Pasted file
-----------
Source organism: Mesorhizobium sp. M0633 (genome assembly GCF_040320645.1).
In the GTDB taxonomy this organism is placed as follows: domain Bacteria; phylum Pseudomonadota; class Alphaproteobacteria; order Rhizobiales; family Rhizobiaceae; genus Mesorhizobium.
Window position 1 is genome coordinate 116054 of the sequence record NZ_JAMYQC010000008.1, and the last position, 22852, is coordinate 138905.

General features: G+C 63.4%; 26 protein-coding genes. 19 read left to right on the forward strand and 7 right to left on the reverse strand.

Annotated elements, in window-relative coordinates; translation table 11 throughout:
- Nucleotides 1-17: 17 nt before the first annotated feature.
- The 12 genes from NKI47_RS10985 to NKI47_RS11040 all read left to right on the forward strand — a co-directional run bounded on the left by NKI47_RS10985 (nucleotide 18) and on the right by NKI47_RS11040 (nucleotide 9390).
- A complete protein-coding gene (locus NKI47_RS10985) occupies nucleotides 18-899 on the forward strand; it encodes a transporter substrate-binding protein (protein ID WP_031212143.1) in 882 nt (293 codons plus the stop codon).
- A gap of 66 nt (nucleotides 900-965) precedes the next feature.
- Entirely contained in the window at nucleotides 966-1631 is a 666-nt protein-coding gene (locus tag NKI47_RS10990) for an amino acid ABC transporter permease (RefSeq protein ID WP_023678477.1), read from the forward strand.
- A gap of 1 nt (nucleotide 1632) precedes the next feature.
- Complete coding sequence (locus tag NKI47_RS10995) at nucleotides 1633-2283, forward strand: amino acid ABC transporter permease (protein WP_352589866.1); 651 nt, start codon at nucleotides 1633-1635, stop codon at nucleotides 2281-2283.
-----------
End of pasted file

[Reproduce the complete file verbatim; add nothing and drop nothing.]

Source organism: Mesorhizobium sp. M0633 (genome assembly GCF_040320645.1).
In the GTDB taxonomy this organism is placed as follows: domain Bacteria; phylum Pseudomonadota; class Alphaproteobacteria; order Rhizobiales; family Rhizobiaceae; genus Mesorhizobium.
Window position 1 is genome coordinate 116054 of the sequence record NZ_JAMYQC010000008.1, and the last position, 22852, is coordinate 138905.

General features: G+C 63.4%; 26 protein-coding genes. 19 read left to right on the forward strand and 7 right to left on the reverse strand.

Annotated elements, in window-relative coordinates; translation table 11 throughout:
- Nucleotides 1-17: 17 nt before the first annotated feature.
- The 12 genes from NKI47_RS10985 to NKI47_RS11040 all read left to right on the forward strand — a co-directional run bounded on the left by NKI47_RS10985 (nucleotide 18) and on the right by NKI47_RS11040 (nucleotide 9390).
- A complete protein-coding gene (locus NKI47_RS10985) occupies nucleotides 18-899 on the forward strand; it encodes a transporter substrate-binding protein (protein ID WP_031212143.1) in 882 nt (293 codons plus the stop codon).
- A gap of 66 nt (nucleotides 900-965) precedes the next feature.
- Entirely contained in the window at nucleotides 966-1631 is a 666-nt protein-coding gene (locus tag NKI47_RS10990) for an amino acid ABC transporter permease (RefSeq protein ID WP_023678477.1), read from the forward strand.
- A gap of 1 nt (nucleotide 1632) precedes the next feature.
- Complete coding sequence (locus tag NKI47_RS10995) at nucleotides 1633-2283, forward strand: amino acid ABC transporter permease (protein WP_352589866.1); 651 nt, start codon at nucleotides 1633-1635, stop codon at nucleotides 2281-2283.